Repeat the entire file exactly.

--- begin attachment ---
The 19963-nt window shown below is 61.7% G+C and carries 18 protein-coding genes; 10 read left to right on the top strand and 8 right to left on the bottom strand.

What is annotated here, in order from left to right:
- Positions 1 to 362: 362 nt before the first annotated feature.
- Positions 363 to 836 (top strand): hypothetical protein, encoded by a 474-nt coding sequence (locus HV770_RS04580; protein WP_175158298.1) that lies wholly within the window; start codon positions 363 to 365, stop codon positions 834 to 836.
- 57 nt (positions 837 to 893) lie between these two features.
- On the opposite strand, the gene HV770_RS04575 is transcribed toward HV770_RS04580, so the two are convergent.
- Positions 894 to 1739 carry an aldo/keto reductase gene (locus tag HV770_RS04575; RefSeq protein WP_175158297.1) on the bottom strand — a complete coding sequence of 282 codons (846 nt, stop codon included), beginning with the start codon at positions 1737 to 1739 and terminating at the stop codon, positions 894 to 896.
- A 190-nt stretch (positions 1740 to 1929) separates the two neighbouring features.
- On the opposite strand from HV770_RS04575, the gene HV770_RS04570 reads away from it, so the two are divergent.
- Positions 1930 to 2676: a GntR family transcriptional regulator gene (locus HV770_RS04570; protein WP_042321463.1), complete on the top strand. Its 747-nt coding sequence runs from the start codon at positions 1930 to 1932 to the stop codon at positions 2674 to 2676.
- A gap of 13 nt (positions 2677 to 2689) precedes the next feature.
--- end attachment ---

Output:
The 19963-nt window shown below is 61.7% G+C and carries 18 protein-coding genes; 10 read left to right on the top strand and 8 right to left on the bottom strand.

What is annotated here, in order from left to right:
- Positions 1 to 362: 362 nt before the first annotated feature.
- Positions 363 to 836 (top strand): hypothetical protein, encoded by a 474-nt coding sequence (locus HV770_RS04580; protein WP_175158298.1) that lies wholly within the window; start codon positions 363 to 365, stop codon positions 834 to 836.
- 57 nt (positions 837 to 893) lie between these two features.
- On the opposite strand, the gene HV770_RS04575 is transcribed toward HV770_RS04580, so the two are convergent.
- Positions 894 to 1739 carry an aldo/keto reductase gene (locus tag HV770_RS04575; RefSeq protein WP_175158297.1) on the bottom strand — a complete coding sequence of 282 codons (846 nt, stop codon included), beginning with the start codon at positions 1737 to 1739 and terminating at the stop codon, positions 894 to 896.
- A 190-nt stretch (positions 1740 to 1929) separates the two neighbouring features.
- On the opposite strand from HV770_RS04575, the gene HV770_RS04570 reads away from it, so the two are divergent.
- Positions 1930 to 2676: a GntR family transcriptional regulator gene (locus HV770_RS04570; protein WP_042321463.1), complete on the top strand. Its 747-nt coding sequence runs from the start codon at positions 1930 to 1932 to the stop codon at positions 2674 to 2676.
- A gap of 13 nt (positions 2677 to 2689) precedes the next feature.